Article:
Eric Duran

Staff Naturalist

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Heather Sullivan Brings New Mindfulness Classes to Center

We’re pleased to announce a new “Mindfulness in Nature” class series being offered by Heather Sullivan at the Nature Discovery Center this spring. Practicing mindfulness in nature allows you to focus your awareness on the present moment, your thoughts and feelings, and your environment, and can help you reduce the stress that comes from leading a hectic life.

Heather, a trained Mindfulness Educator, is passionate about teaching kids and adults the tools to cope with stress and develop a more mindful approach to life in order to nurture a positive state of mind. She currently teaches a mindfulness class at Edith L. Moore Nature Sanctuary and is working with schools in Spring Branch ISD to teach mindfulness to teachers.

Heather’s Mindfulness in Nature series here in Russ Pitman Park will start on Friday, April 26 and will run for 4 weeks as a pilot program. Classes will start at 12:30 pm and will last for about an hour. You are welcome to sign up for individual dates or for the whole series.

Learn more and register online here.

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March 2019 Wired to Nature

Duran, E. (3/2019) Look! Up in the sky! Our spring bird migration has begun.  Essentials, p. 15

Wired to Nature is the Nature Discovery Center’s regular column in Essentials, a monthly magazine published by InstantNewsNetwork that covers the Bellaire and West University communities. Essentials may be read online at https://current.essentialsmagazines.com/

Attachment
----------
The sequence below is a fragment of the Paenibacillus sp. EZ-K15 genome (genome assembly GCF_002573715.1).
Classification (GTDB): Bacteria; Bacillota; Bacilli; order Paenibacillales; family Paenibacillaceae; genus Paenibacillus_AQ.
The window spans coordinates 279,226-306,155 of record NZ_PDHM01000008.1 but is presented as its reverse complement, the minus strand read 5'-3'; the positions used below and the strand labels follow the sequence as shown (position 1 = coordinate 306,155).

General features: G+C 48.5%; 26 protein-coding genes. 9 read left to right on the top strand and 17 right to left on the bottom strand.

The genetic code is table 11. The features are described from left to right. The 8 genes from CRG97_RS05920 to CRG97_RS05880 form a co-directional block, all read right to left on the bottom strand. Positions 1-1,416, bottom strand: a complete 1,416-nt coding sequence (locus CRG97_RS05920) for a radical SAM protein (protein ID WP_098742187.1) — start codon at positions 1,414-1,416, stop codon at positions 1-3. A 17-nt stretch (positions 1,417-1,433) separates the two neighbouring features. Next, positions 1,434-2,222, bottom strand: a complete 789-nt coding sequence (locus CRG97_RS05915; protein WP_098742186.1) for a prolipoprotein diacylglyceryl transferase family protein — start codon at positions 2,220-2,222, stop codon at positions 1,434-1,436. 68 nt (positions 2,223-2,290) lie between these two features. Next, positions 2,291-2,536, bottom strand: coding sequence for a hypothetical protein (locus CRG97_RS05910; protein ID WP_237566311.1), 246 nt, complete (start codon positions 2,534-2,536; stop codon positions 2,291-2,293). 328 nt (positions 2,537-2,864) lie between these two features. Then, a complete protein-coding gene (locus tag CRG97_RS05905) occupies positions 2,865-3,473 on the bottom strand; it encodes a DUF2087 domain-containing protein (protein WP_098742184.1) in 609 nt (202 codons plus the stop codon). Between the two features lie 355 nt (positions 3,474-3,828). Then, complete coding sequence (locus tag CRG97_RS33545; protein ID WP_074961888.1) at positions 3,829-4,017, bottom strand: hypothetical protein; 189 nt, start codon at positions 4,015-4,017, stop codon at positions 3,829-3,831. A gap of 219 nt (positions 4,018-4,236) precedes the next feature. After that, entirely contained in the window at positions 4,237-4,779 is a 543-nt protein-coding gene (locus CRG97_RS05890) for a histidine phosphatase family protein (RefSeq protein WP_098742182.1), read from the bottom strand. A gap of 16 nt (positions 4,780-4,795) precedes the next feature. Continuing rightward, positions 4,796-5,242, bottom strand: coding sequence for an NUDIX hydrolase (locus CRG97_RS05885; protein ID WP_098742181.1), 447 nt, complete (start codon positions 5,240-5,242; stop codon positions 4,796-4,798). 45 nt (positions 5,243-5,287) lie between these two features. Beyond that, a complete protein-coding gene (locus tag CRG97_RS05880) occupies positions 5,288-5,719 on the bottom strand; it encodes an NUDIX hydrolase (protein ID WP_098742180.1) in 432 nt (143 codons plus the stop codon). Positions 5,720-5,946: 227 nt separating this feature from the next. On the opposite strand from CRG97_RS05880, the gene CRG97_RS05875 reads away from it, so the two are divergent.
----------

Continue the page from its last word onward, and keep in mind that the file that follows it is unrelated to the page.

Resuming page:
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New Small Mammal Added to our Menagerie

Our new male Lesser Hedgehog Tenrec at the nature Discovery Center.

We’re super excited to announce a new addition to our menagerie of live animals at the Center, a super adorable male Lesser Hedgehog Tenrec. Our little guy doesn’t have a name yet and we are open to suggestions! You can leave a comment here or look out for a Facebook Live video later this week and add your name ideas to the comments then. Note that he isn’t quite ready for visitors, but we’ll be sure to tell you when he is! 🙂

Lesser Hedgehog Tenrec (Echinops telfairi)

Tenrecs are found on the island of Madagascar. Though they look and act very much like hedgehogs, they are actually not closely related to them. They are nocturnal, wandering the night in search of insects, worms, and other small invertebrates. If bothered, they will roll into a ball, exposing only their pointy spines. Tenrecs are good climbers, and will make their dens in tree cavities, as well as in and under logs. They mark their territories and communicate by scent marking objects.

Many thanks to Charity Tutt (https://www.facebook.com/charity.tutt) for placing this sweet rescue animal with us!

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Center Seeks Head Counselor for Summer Science Camp

We are looking for a Head Counselor for our Summer Science Day Camp for children (ages 5 to 11). Our camp runs weekly from June 4 to August 20th, and is Monday through Friday from 8:30 to 5:30. You may apply for the job even if you cannot commit to all camp weeks. (We may have two Head Counselors during the summer.)

The Head Counselor helps the camp teacher manage camper behavior and engagement in camp activities and helps guide volunteer teen counselors (age 13 to 17). The teacher and campers may need help with crafts, hikes, snacks, play time and clean up. The teacher will be in charge of the camp curriculum, but the Head Counselor will be in charge of all the activities for our after care program from 3:30 to 5:30. This job responsibility includes coming up with group games, supervising nature play and Discovery Room visits, and more.

 

Head Counselor requirements:

Some experience at a camp or school for children.
Ability to delegate to other counselors.
Willingness and ability to create activities for aftercare.
Patience, energetic and upbeat attitude, leadership skills, and ability to multitask.

Head Counselor Pay: $10 per hour

To apply for this position: submit a cover letter and resume to the attention of Anne Eisner, Program Coordinator at Nature Discovery Center, 7112 Newcastle, Bellaire, Texas 77401. Applications will be reviewed as they are received starting today. Please submit your application by May 1, 2018.